Gold. No Longer Golden. RIP!


Dear GOLD. It’s over. After thousands of years of a beautiful relationship, it’s time we (the world’s populace) move on. Nothing personal, it’s just that your shiny golden luster has lost its glow. Sad but true. Time to move on, thank you for all you have done over those thousands of years but………’s over. Uh, by the way, have you noticed that hot little Bitcoin number? Now there’s some luster and sizzle.

As we begin shoveling dirt on the still warm grave of gold, let’s take a fast look back at the history of the now less shiny metal. Over 5,000 years ago gold was first discovered as shining, yellow nuggets and no doubt it was the first metal known to early hominids (keep in mind there are no eye witnesses). Even before it was money, gold has always had value to humans. There were extraordinary efforts made to obtain it. Prospecting for gold was a worldwide effort going back thousands of years, even before the first money in the form of gold coins appeared about 700 B.C.

Gold, measured out, became money. Gold’s beauty, scarcity, unique density and the ease by which it could be melted, formed, and measured made it a natural trading medium. Gold gave rise to the concept of money itself: portable, private, and permanent. Gold in standardized coins came to replace barter arrangements, and made trade much easier. Gold was money in ancient Greece. The Roman Empire furthered the quest for gold. The concept of money, (i.e., gold in standard weight and finite coins) allowed the world’s economies to expand and prosper. Money had been invented. Its name was gold.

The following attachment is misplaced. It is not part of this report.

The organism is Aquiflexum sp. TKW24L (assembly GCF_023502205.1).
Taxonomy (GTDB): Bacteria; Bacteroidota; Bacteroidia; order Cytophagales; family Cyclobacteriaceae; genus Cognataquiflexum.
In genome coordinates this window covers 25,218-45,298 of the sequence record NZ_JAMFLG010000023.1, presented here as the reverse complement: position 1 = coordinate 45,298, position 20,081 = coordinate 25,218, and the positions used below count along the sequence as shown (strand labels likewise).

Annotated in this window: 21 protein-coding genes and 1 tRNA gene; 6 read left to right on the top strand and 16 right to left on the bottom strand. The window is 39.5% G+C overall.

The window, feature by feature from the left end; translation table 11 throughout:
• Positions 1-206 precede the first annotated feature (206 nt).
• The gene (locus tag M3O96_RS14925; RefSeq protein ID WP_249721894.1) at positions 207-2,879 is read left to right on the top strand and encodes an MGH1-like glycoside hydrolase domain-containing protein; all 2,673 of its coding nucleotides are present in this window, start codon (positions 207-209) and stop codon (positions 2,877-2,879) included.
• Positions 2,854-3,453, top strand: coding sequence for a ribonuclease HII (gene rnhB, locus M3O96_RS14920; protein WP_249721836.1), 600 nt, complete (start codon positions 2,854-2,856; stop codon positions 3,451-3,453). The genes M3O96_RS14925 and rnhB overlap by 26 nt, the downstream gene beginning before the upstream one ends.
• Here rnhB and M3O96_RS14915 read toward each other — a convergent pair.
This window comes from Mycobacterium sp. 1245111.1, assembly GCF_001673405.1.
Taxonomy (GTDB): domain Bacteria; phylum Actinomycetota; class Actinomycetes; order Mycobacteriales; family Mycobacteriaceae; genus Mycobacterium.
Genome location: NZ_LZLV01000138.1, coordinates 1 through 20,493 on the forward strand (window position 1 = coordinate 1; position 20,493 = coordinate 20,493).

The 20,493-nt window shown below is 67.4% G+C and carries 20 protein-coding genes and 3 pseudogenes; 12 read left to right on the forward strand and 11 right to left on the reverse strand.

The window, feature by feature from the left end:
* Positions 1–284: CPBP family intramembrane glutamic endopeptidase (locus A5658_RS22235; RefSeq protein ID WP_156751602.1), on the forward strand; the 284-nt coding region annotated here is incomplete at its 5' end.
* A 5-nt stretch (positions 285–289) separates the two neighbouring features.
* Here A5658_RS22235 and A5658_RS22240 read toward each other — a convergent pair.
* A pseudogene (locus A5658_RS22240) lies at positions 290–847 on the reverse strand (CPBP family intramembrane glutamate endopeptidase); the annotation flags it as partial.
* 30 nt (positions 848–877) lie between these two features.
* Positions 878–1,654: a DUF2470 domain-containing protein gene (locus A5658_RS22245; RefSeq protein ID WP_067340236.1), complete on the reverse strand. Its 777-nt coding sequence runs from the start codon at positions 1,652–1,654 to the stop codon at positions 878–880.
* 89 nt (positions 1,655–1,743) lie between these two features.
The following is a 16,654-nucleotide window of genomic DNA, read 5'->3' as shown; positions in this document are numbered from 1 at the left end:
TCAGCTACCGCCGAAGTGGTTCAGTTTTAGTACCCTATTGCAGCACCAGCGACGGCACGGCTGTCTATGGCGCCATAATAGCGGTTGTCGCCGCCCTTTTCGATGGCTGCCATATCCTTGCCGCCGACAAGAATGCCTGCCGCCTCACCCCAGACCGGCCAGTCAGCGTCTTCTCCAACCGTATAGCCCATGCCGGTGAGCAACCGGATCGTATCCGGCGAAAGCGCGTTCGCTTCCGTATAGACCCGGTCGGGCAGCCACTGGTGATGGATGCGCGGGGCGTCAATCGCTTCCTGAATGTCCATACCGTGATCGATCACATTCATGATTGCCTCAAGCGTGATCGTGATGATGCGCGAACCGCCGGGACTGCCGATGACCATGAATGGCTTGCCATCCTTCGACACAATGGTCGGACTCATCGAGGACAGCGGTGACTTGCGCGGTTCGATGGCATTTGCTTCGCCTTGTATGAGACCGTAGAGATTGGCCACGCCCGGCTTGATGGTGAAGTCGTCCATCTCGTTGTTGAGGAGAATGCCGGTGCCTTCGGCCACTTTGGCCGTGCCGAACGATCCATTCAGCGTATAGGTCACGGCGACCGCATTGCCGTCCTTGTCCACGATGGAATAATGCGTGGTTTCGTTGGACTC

Fast forward the the late 1300’s when England shifted to a monetary system based on gold and silver. Moving on to early 1800 and Great Britain officially ties the pound to a specific quantity of gold at which British currency is convertible. A gold-backed currency. However, the development of paper bills did not actually replace gold’s role as money, but rather it eventually led to the gold standard in the 1800s.

Now, super fast forward to the 1900’s when, basically, chaos ensued. The Gold Standard Act put the United States officially on the gold standard, committing the United States to maintain a fixed exchange rate in relation to other countries on the gold standard. With wars, market crashes, depressions, etc., the Gold Standard Act was at times suspended, gold was made illegal, England and the US seized gold holdings and finally in 1971, President Nixon ended the dollar’s link to gold. Paper money was in….gold backed money was out.

Since then. gold has basically become a trading vehicle. Times of uncertainty, inflation, a weakening dollar (fiats in general) brings in gold buyers to hedge risk, then quickly sell (risk off) when a crisis passes. There has been no other alternative. But there is now. Bitcoin, and it is frequently referred to as “digital gold.” A store of value. A currency. Actually Bitcoin is all of those. Slowly Bitcoin has been, and is, replacing gold. The “knee jerk reaction” of buying gold for uncertain times is over. Thousands of years of “hardwired” thinking is undone.


  • Geopolitical uncertainty….gold goes nowhere;
  • Global pandemic…… goes nowhere;
  • Inflation on fire… goes nowhere;
  • Global interest rates at zero… goes nowhere;

    The younger generation is growing up digitally connected with total acceptance of Bitcoin…….sad for gold. Why own gold? Why, indeed.

The first response from “gold purists/bugs?” Bitcoin has no intrinsic value. What exactly is a dollar’s (RMB, Euro, etc.) intrinsic value? Better yet, what exactly is gold’s intrinsic value? None, really.

RIP Gold. Good bye and thanks for the trip.